After Malice and Roseneath I felt lost, like I hadn’t completely shaken off the holiday brain fog. I felt like maybe I shouldn’t start anything long or overly conceptual, and so instead I picked up the Ice trilogy by Vladimir Sorokin, a 700 page omnibus about ethereal space beings made of light.
I thought for sure I’d bug out after I finished the first book, Bro, but I’m hooked, and I’m already into the second book, Ice. It’s not breezy, but it is smooth. More when I finish.
Weekly issues: too much? It’s my optimistic goal, but I’m sure I’ll fall behind, soon. Just to be safe I’ve already pre-drafted an August “Sorry it’s been three months” issue.
Did I mention all those fantasy books on my shelf are book ones? As in, “this is book one of a nice, polite duology,” or, “this is book one of a series so long you could read it forever, also you’re a dork now.” Fantasy’s made my TBR pile go fractal.
Essa Hansen is awesome. She’s launching her writing career with her Graven series, which I’m enjoying. Her day job is as a sound designer. She’s one of the people responsible for the sounds of Doctor Strange’s cape. Coolest day job ever? She’s been on a bunch of podcasts and it’s fun to listen to her talk about this stuff.
I really do want to read In Search of Lost Time straight through. Some day. I’ve read the first book three times, but haven’t had the momentum past that. I read it out loud to my younger son when he was a baby. He shows no recognizable predilection for madelines, though he is a little wordy for a toddler. I’d have maybe read the whole series to him if he hadn’t learned how to roll away from me.
It’s been nine years since Thomas Pynchon published his most recent novel, and it was nine years between the releases of Mason & Dixon and Against the Day, and Against the Day is magical, and maybe if I just put these facts out into the universe, I’ll get the Against 2 Days sequel in 2022 that I deserve. Hey Tom: free title!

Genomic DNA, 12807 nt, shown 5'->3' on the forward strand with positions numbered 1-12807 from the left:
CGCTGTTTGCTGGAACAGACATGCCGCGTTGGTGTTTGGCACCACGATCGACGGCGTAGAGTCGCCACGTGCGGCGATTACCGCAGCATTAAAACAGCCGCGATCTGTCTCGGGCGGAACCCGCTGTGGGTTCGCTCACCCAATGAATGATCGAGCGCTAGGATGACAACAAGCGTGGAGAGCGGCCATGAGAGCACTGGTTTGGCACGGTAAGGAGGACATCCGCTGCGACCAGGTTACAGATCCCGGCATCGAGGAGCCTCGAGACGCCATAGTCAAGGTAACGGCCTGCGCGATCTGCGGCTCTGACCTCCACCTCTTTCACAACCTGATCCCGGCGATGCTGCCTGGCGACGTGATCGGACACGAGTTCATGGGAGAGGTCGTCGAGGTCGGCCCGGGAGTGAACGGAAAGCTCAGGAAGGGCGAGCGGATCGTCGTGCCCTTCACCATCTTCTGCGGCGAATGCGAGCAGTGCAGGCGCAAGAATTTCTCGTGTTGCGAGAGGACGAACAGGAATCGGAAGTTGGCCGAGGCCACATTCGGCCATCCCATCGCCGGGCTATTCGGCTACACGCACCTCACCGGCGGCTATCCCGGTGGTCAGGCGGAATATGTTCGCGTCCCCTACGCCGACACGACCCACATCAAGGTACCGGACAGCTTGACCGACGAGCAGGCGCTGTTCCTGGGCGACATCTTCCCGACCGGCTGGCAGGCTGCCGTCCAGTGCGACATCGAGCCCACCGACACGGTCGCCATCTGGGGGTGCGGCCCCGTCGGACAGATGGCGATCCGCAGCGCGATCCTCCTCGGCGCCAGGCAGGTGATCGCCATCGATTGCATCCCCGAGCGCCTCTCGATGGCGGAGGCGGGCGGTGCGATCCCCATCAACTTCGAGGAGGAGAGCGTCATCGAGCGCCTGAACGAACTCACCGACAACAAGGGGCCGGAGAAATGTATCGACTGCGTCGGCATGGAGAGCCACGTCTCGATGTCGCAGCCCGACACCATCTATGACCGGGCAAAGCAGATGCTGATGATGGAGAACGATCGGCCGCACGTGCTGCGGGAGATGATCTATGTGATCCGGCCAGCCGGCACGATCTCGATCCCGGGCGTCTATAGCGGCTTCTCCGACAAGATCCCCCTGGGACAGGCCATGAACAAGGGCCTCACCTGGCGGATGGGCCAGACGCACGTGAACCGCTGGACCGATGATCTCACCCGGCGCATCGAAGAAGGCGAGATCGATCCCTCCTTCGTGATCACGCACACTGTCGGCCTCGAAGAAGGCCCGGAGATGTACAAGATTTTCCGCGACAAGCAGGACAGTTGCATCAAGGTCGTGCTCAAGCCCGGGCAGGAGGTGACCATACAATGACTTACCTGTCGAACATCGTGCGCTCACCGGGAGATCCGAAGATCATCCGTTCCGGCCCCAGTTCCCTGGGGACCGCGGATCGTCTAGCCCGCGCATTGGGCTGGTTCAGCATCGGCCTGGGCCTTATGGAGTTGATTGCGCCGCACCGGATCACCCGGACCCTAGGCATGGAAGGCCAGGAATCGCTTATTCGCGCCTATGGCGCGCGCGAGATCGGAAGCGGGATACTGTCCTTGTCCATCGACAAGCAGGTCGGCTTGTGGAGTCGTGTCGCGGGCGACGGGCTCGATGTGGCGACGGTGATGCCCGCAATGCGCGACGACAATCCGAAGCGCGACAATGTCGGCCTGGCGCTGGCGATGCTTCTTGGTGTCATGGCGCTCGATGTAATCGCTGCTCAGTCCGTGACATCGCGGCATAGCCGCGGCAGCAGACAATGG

If you’re looking for horror, a lot of horror is coming out in 2022. Obviously, the list includes Stephen King. It’s called Fairy Tale. From the capsule description I thought it might be a follow-up to The Talisman, which I’d drop everything for. But I don’t think it’s that. I’m still intrigued and might give it a shot. King’s like an old friend I like to drop in on now and then, just to see how he’s doing.
I don’t need to own a second copy of Ulysses. What I need to do is re-read the copy of Ulysses I already own and maybe actually try to understand it. That said, if I did need to own a second copy of Ulysses, this would be the one I’d need to own.
Like I said last week, Richard Linklater. Over the last month or so, E. and I have been working through the Before trilogy and if you need my hot take about critically acclaimed, decades-old cinema: it’s exquisite and I’m entranced. For a movie with no spaceships or fight sequences, they’re pretty rad.
As for television, we’re slowly working through both Watchmen, on HBO, and Tales from the Loop, on Amazon. Watchmen is interesting, though all the mask talk from a doubly alternate 2019 is disorienting. Tales from the Loop might be a masterpiece but it’s come perilously close to making me feel feelings so I’ve been micro-dosing it.
The album Animal by Lump is stuck in my head. I already liked Laura Marling’s folksy solo work, so no surprise I like her husband-and-wife goof-off synth-poppy side-project. Helpful hint: it’s on the uncool streaming service we probably all still use, but the Bandcamp version sequences it better. The ups and downs are more well-paced.
Also, MØ has a new album! Surprise! That just came out Friday. She’s fun. Some of it just barely crosses the pop-cheese line for me, but I’m glad to know she’s out there, doing her thing.